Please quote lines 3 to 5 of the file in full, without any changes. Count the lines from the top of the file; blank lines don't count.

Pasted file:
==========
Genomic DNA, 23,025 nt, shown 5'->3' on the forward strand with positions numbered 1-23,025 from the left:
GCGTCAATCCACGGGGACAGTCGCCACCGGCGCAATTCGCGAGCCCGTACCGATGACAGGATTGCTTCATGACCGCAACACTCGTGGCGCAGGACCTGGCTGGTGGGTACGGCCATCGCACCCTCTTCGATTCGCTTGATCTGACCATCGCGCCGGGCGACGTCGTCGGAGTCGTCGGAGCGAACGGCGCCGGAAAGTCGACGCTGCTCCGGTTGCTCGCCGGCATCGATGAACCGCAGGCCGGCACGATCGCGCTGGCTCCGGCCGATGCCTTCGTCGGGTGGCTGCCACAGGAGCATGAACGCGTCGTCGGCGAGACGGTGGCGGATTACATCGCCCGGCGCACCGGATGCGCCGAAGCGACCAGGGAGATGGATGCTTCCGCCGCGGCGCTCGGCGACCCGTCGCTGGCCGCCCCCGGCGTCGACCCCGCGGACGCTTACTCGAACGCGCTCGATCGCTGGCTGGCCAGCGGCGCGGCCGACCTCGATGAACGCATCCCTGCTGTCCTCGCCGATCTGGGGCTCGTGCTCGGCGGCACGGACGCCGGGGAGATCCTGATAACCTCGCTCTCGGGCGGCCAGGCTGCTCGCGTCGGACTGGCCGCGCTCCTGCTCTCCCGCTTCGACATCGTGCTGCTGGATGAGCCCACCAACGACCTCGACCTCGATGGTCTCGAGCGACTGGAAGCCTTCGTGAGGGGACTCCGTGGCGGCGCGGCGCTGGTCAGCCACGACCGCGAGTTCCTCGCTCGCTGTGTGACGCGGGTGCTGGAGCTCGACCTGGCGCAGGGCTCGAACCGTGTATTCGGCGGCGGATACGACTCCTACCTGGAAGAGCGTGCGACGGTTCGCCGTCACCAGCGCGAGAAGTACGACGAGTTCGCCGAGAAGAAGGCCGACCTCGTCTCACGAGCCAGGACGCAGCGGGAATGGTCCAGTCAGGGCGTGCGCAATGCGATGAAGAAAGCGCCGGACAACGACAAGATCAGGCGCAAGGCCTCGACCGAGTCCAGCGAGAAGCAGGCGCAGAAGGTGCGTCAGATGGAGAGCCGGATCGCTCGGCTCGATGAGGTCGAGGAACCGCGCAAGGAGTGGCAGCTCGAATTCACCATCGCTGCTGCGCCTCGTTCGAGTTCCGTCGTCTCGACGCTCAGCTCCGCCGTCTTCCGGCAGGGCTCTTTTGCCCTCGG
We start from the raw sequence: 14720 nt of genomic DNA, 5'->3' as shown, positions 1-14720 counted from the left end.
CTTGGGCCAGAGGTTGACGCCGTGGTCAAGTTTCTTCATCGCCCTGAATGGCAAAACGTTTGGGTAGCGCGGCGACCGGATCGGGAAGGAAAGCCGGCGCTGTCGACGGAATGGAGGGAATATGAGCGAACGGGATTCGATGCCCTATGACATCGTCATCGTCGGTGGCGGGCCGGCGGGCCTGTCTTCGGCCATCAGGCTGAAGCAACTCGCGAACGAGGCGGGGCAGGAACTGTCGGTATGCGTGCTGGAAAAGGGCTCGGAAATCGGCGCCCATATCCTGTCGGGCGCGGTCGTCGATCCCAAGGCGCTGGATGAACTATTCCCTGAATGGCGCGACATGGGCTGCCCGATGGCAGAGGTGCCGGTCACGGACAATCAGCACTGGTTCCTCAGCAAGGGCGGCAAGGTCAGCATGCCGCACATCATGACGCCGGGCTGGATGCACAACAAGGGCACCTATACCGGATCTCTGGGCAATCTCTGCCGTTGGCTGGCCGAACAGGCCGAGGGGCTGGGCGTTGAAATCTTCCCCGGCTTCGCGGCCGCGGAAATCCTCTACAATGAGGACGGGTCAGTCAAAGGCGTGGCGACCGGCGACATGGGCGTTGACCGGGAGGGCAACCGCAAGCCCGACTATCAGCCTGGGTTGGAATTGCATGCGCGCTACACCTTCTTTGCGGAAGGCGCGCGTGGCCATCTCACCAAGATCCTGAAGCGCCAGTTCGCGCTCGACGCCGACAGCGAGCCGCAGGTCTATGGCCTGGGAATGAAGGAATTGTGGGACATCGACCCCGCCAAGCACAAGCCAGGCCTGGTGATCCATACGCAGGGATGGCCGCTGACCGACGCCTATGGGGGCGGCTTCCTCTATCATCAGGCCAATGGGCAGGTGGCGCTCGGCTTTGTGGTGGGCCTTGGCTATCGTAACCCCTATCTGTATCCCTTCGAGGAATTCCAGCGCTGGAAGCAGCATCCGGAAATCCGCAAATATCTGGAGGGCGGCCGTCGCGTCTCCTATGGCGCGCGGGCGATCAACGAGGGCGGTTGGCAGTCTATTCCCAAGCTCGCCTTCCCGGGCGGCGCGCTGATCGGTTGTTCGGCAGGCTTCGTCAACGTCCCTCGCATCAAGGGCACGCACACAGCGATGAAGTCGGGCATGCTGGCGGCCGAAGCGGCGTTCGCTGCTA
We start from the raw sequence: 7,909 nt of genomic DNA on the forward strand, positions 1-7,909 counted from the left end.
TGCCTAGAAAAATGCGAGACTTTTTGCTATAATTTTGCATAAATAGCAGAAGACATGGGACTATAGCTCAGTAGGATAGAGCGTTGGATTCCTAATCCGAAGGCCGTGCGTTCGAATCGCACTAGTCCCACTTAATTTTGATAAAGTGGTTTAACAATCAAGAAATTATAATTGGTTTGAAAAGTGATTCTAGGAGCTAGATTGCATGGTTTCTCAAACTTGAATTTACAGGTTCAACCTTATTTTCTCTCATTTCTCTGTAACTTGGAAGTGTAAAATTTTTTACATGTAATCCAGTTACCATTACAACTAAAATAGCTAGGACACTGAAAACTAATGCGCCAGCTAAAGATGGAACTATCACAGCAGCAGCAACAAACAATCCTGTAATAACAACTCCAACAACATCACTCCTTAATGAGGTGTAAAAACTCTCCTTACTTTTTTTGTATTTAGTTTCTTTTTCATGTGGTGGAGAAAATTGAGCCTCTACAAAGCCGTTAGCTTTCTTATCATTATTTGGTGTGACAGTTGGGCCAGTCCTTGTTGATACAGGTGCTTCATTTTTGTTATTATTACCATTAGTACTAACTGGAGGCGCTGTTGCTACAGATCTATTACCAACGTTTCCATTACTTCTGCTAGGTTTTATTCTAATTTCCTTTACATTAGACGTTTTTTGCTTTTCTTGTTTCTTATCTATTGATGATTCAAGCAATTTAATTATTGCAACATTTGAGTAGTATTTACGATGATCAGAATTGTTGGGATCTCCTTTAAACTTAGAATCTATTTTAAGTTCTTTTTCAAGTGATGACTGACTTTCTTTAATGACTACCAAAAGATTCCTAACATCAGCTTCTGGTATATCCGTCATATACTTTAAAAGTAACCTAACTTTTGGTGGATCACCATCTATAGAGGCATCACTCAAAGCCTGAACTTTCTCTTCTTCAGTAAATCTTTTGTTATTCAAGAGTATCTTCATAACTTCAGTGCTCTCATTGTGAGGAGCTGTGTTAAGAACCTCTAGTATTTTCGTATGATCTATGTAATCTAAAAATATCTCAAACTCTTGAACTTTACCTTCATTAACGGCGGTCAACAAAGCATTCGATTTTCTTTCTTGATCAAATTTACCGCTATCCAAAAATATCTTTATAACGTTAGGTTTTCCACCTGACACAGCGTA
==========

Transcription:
We start from the raw sequence: 14720 nt of genomic DNA, 5'->3' as shown, positions 1-14720 counted from the left end.
CTTGGGCCAGAGGTTGACGCCGTGGTCAAGTTTCTTCATCGCCCTGAATGGCAAAACGTTTGGGTAGCGCGGCGACCGGATCGGGAAGGAAAGCCGGCGCTGTCGACGGAATGGAGGGAATATGAGCGAACGGGATTCGATGCCCTATGACATCGTCATCGTCGGTGGCGGGCCGGCGGGCCTGTCTTCGGCCATCAGGCTGAAGCAACTCGCGAACGAGGCGGGGCAGGAACTGTCGGTATGCGTGCTGGAAAAGGGCTCGGAAATCGGCGCCCATATCCTGTCGGGCGCGGTCGTCGATCCCAAGGCGCTGGATGAACTATTCCCTGAATGGCGCGACATGGGCTGCCCGATGGCAGAGGTGCCGGTCACGGACAATCAGCACTGGTTCCTCAGCAAGGGCGGCAAGGTCAGCATGCCGCACATCATGACGCCGGGCTGGATGCACAACAAGGGCACCTATACCGGATCTCTGGGCAATCTCTGCCGTTGGCTGGCCGAACAGGCCGAGGGGCTGGGCGTTGAAATCTTCCCCGGCTTCGCGGCCGCGGAAATCCTCTACAATGAGGACGGGTCAGTCAAAGGCGTGGCGACCGGCGACATGGGCGTTGACCGGGAGGGCAACCGCAAGCCCGACTATCAGCCTGGGTTGGAATTGCATGCGCGCTACACCTTCTTTGCGGAAGGCGCGCGTGGCCATCTCACCAAGATCCTGAAGCGCCAGTTCGCGCTCGACGCCGACAGCGAGCCGCAGGTCTATGGCCTGGGAATGAAGGAATTGTGGGACATCGACCCCGCCAAGCACAAGCCAGGCCTGGTGATCCATACGCAGGGATGGCCGCTGACCGACGCCTATGGGGGCGGCTTCCTCTATCATCAGGCCAATGGGCAGGTGGCGCTCGGCTTTGTGGTGGGCCTTGGCTATCGTAACCCCTATCTGTATCCCTTCGAGGAATTCCAGCGCTGGAAGCAGCATCCGGAAATCCGCAAATATCTGGAGGGCGGCCGTCGCGTCTCCTATGGCGCGCGGGCGATCAACGAGGGCGGTTGGCAGTCTATTCCCAAGCTCGCCTTCCCGGGCGGCGCGCTGATCGGTTGTTCGGCAGGCTTCGTCAACGTCCCTCGCATCAAGGGCACGCACACAGCGATGAAGTCGGGCATGCTGGCGGCCGAAGCGGCGTTCGCTGCTA
We start from the raw sequence: 7,909 nt of genomic DNA on the forward strand, positions 1-7,909 counted from the left end.